After the United Auto Workers expanded its strike against Ford Motor Co. on Friday, the automaker warned that hundreds of thousands of employees’ jobs could be at stake if the work stoppage goes on for too long.
The union launched its simultaneous but limited strike against Detroit’s Big Three two weeks ago, starting with a Ford plant in Michigan, a General Motors plant in Missouri and a Stellantis plant in Ohio.
In the UAW’s second round of strike targets on Sept. 22, Ford was spared while union leadership, led by President Shawn Fain, told members to walk off the job at 38 parts distribution facilities for GM and Stellantis.
But the union targeted Ford again in its latest expansion, announcing the shutdown of the automaker’s Chicago assembly plant along with GM’s assembly facility in Lansing, Michigan.
Following the escalation, Ford executives held a media briefing Friday afternoon where CEO Jim Farley said there was still time to make a contract deal that would “avert a real disaster, but not much more time, given the fragility of the supply base of all the companies.”
The executives were asked about the costs Ford is sustaining from the ongoing strike and a timeline for when they may become unsustainable. The company did not offer specifics on dollar amounts, but it said that with two assembly plants now down, the impact on the business would be “substantial.”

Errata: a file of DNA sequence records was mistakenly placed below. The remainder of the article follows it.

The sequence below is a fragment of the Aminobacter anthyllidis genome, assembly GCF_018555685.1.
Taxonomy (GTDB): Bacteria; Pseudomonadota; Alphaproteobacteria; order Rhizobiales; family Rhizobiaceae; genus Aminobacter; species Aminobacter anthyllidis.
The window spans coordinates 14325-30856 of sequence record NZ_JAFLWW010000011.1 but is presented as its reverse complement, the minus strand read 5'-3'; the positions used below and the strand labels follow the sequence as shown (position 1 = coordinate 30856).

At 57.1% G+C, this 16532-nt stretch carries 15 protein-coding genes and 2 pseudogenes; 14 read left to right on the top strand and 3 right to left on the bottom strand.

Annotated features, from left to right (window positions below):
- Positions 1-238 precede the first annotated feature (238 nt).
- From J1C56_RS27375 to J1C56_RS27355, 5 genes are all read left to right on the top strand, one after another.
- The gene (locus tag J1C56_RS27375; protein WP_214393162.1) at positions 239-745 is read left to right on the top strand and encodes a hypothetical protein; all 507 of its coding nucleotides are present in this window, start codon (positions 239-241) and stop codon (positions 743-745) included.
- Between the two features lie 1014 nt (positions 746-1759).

Then chief supply chain officer Liz Door provided the company’s projections on how the strike could impact jobs.
“Our concern really is the resilience of the supply chain, particularly as we are healing post-COVID,” Door said. “You heard Jim speak about the fact that the supplier ecosystem for Michigan assembly plant is at risk. We understand today there’s about 2,400 supplier employees that have been laid off. But as a consequence of the actions today, we see this two-week inflection point.”
“We have roughly 125,000 supplier employees that support our Michigan assembly plant,” Door said. “And if prolonged, this really could have a significant impact as it expands into our other Ford factories. We see anywhere between 325,000 to 500,000 employees that could be laid off.”